The Great Chronicle of Buddhas

by Ven. Mingun Sayadaw | 1990 | 1,044,401 words

This page describes The Buddha looked back like a Noble Tusker contained within the book called the Great Chronicle of Buddhas (maha-buddha-vamsa), a large compilation of stories revolving around the Buddhas and Buddhist disciples. This page is part of the series known as the Buddha Declared the Seven Factors of Non-Decline for Rulers. This great chronicle of Buddhas was compiled by Ven. Mingun Sayadaw who had a thorough understanding of the thousands and thousands of Buddhist teachings (suttas).

Part 27 - The Buddha looked back like a Noble Tusker

Then the Buddha, rearranging His robes in the morning, He took His alms-bowl and great robe and entered the city of Vesālī for the alms-round. After the alms-round, after having had His meal, He left the place of His meal. On leaving the place, He turned around and looked back towards Vesālī, like a tusker looking back. Then He said to Venerable Ānanda, “Ānanda, this will be the last time the Tathāgata looks on Vesālī. Come, Ānanda, let us go to Bhaṇḍa village.”

“Very well, Venerable Sir,” assented Ānanda.

(In this matter, the statement about the Buddha “turning around to look back” would need some comment. The Buddha’s anatomy is unique among human beings. Ordinary people have bones joined together by touching at the ends (i.e., end to end). Paccekabuddhas have bones joined by hooks formed at the end of each bone (i.e., hook to hook). The Buddha’s bone structure is a set of chain-links (i.e., ring to ring). With the exception of the arms, which consist of twelve big joints and fingers and toes with smaller joints, all other bones are joined as chain-links. That is why the Buddha is endowed with the physical might equal to the strength of ten thousand million tuskers or that of a hundred thousand million men of ordinary strength.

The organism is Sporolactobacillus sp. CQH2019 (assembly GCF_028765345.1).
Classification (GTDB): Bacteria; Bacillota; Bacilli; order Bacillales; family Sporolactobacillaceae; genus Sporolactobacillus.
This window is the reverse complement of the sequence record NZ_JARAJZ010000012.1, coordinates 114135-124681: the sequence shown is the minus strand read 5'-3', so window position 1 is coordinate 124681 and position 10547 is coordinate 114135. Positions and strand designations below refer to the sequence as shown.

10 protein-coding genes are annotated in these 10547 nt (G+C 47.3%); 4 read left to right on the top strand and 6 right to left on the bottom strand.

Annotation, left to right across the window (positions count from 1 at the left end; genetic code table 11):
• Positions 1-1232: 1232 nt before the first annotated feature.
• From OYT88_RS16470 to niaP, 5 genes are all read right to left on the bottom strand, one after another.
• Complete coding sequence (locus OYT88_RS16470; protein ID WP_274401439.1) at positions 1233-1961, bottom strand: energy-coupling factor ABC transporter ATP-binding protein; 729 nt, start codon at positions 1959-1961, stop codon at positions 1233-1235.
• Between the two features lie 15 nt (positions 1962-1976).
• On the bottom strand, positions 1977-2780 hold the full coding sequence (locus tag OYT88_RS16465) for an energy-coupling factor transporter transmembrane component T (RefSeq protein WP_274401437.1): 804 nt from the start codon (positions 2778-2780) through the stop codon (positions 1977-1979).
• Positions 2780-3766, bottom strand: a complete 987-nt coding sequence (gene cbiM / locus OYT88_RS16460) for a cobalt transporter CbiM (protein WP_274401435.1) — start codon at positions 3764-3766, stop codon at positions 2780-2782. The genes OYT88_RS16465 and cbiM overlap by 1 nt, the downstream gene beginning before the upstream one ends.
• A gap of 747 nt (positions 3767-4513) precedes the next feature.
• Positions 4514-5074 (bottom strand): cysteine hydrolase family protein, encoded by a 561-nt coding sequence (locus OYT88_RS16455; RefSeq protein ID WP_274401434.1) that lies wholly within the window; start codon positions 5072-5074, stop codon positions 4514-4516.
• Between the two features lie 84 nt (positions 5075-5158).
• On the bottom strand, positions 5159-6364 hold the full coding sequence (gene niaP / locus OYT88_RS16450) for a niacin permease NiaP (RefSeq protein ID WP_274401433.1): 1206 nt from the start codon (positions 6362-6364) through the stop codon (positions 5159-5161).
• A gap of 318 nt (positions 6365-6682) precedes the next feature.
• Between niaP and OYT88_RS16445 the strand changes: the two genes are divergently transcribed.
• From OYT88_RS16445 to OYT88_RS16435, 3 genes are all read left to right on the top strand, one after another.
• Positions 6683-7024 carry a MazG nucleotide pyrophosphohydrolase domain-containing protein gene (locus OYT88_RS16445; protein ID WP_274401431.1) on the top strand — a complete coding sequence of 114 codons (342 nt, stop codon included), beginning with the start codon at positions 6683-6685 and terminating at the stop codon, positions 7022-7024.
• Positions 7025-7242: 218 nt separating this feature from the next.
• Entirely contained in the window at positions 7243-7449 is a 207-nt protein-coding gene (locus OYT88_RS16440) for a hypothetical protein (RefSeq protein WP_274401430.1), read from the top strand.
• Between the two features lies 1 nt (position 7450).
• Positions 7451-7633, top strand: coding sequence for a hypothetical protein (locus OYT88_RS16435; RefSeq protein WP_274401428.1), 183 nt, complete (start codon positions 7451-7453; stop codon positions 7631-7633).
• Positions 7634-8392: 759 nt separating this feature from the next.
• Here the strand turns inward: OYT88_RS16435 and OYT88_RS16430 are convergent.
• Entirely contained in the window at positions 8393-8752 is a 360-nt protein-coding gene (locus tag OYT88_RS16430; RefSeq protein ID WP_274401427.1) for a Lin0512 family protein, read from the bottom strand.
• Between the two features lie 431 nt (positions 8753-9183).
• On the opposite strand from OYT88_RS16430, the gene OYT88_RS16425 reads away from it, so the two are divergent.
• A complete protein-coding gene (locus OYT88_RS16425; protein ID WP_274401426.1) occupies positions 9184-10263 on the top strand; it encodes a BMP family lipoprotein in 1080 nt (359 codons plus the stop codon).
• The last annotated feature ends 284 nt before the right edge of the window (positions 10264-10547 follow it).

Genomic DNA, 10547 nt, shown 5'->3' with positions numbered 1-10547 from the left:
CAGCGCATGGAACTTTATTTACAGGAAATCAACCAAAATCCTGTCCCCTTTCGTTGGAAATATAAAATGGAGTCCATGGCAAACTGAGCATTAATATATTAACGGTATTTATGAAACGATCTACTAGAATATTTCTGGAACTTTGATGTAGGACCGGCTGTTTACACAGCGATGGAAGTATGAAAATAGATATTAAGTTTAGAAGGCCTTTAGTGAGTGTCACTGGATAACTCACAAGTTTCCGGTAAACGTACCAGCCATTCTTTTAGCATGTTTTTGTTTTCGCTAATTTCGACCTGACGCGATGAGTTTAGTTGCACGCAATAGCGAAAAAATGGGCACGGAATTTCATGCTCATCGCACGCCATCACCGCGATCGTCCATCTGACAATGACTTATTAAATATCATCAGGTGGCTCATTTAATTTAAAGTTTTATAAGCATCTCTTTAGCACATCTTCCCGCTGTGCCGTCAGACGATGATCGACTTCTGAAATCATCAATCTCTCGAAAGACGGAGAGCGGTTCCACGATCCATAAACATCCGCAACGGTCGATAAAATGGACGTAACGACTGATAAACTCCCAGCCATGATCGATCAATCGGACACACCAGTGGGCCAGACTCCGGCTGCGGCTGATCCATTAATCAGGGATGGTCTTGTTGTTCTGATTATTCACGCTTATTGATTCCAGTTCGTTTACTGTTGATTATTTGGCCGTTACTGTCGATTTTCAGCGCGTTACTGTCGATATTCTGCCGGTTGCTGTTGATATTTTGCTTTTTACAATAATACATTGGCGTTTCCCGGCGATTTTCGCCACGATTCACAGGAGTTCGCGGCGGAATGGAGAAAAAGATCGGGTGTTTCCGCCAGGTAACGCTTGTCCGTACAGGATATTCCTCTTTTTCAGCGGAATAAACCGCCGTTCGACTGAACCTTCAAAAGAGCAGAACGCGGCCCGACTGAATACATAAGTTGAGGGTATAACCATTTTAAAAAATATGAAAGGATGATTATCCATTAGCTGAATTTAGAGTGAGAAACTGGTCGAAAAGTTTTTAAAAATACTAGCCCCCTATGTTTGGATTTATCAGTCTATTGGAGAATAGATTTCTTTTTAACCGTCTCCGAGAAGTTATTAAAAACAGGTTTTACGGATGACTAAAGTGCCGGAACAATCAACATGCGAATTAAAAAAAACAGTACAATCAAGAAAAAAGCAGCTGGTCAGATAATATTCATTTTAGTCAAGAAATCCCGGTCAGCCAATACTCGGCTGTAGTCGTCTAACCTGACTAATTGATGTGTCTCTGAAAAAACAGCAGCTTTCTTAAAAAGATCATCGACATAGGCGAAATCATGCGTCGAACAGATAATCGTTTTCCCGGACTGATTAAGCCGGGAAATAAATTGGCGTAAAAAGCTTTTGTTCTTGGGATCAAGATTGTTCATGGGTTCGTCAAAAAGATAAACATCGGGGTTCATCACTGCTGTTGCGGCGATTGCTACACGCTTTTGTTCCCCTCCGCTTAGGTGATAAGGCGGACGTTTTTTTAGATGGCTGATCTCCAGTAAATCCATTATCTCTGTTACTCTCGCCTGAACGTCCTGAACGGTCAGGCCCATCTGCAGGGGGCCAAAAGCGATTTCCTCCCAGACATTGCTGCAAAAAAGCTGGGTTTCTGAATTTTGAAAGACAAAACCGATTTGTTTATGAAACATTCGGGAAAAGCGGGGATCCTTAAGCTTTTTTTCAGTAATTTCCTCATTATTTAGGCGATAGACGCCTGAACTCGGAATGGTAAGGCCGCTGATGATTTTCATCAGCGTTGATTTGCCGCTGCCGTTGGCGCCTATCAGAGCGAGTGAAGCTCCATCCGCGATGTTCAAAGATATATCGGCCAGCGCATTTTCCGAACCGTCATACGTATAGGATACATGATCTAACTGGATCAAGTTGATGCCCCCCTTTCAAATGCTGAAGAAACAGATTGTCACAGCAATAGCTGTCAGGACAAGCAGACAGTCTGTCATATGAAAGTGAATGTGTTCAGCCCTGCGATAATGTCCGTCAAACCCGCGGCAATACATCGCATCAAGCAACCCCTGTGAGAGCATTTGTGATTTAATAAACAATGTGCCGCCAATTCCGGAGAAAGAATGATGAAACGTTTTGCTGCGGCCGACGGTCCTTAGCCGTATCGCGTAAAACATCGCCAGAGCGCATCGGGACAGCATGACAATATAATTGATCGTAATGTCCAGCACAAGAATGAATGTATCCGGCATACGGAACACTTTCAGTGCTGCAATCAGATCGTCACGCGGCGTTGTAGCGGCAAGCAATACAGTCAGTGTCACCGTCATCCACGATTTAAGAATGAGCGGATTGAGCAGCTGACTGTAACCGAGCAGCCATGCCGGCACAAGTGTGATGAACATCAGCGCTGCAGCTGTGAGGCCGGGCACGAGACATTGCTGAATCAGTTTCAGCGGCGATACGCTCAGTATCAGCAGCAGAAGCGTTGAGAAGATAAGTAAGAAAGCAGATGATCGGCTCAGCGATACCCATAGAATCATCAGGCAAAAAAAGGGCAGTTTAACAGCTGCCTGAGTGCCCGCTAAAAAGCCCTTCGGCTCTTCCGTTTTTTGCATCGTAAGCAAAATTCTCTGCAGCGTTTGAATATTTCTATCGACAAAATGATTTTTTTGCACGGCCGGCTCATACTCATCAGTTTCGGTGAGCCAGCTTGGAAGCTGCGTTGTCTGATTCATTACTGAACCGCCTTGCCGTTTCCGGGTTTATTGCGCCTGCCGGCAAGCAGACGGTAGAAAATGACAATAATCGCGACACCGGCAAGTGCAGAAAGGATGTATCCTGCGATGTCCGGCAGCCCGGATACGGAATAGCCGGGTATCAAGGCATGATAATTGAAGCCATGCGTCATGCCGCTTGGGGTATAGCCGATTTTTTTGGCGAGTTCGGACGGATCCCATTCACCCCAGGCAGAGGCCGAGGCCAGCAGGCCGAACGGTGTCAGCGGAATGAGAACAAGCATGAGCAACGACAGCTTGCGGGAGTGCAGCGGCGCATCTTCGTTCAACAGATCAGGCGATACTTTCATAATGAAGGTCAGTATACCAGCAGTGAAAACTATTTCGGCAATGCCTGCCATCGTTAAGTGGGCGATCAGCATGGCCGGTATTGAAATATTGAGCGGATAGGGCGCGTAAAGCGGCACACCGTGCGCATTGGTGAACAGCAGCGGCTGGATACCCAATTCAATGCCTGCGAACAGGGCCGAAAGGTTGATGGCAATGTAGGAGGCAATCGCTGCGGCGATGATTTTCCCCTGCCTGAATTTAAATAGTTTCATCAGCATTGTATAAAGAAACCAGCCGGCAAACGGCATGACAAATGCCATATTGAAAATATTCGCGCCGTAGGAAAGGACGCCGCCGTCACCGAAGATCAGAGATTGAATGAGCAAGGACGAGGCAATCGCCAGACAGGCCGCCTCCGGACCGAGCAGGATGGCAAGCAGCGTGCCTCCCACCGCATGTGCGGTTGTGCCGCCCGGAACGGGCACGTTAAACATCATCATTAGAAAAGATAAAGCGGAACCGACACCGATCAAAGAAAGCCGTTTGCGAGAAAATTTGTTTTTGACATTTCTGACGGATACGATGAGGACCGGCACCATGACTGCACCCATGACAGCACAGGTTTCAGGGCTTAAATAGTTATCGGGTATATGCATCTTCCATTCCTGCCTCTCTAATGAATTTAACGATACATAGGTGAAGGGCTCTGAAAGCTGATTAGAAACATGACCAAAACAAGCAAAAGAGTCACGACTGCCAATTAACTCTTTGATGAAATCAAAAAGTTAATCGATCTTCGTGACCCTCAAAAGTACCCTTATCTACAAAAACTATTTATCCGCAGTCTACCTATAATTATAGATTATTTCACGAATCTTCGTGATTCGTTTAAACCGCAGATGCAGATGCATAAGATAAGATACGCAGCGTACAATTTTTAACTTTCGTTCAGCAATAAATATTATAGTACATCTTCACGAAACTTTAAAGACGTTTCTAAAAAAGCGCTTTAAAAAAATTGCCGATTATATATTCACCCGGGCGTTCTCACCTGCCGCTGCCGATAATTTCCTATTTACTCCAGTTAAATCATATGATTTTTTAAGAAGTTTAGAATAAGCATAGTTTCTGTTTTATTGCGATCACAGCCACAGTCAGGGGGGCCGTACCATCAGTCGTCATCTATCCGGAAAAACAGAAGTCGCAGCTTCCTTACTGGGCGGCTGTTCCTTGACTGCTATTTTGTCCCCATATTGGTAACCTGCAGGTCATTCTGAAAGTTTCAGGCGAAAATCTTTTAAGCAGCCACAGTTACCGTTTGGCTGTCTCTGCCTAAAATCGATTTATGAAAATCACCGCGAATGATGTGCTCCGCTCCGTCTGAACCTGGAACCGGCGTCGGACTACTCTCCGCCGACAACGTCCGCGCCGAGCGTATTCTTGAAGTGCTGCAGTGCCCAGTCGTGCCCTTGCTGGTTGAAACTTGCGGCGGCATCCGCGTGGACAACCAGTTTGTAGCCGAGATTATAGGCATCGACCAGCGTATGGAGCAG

The bone structure being of chain-links, the Buddha’s neck cannot turn back by itself alone. Therefore, when the Buddha wants to look back, He has to turn back the whole body, as an elephant does.)

Although it was the Buddha’s intention to turn around to look back, due to the intervention of (the guardian spirit of) the great earth, that act was not actually carried out. For the great earth, as if unable to bear the sight of the Supreme Being turning around, rotated itself so that the Buddha stood with His person facing Vesālī. The great earth intervened as if it were saying: “O Great Lord, Your fulfilling of the Perfections has been unique. So why should there be the need for the Bhagavā to trouble Himself to turn around physically just to look back as with other ordinary people?” In any case, the expression that “the Bhagavā turned around to look back like a tusker” was used with reference to the Buddha’s intention to do so.

It might be asked: “Why was Vesālī alone being mentioned as the place the Bhagavā has His last look at, and not other places, such as Sāvatthi, Rājagaha, Nāḷanda, Pāṭali village, Koṭi village, Nātika village that He had made His last visit? Did the Bhagavā not look back on those places as well?”

The answer is, No. If the Buddha were to look back on these various places, the uniqueness of the occasion would be lost.

There is also another reason: Vesālī was a doomed city. It was going to be destroyed after three year from the Buddha’s last visit there. The Buddha saw that if He made a turning around to look back like a noble tusker (on Vesālī), that place would be commemorated by the Licchavī princes, “The Noble Tuskers-Turning-Around Shrine” which would bring great benefits to them for a long time. That was the object of the Buddha’s decision to turn around to look back on Vesālī.

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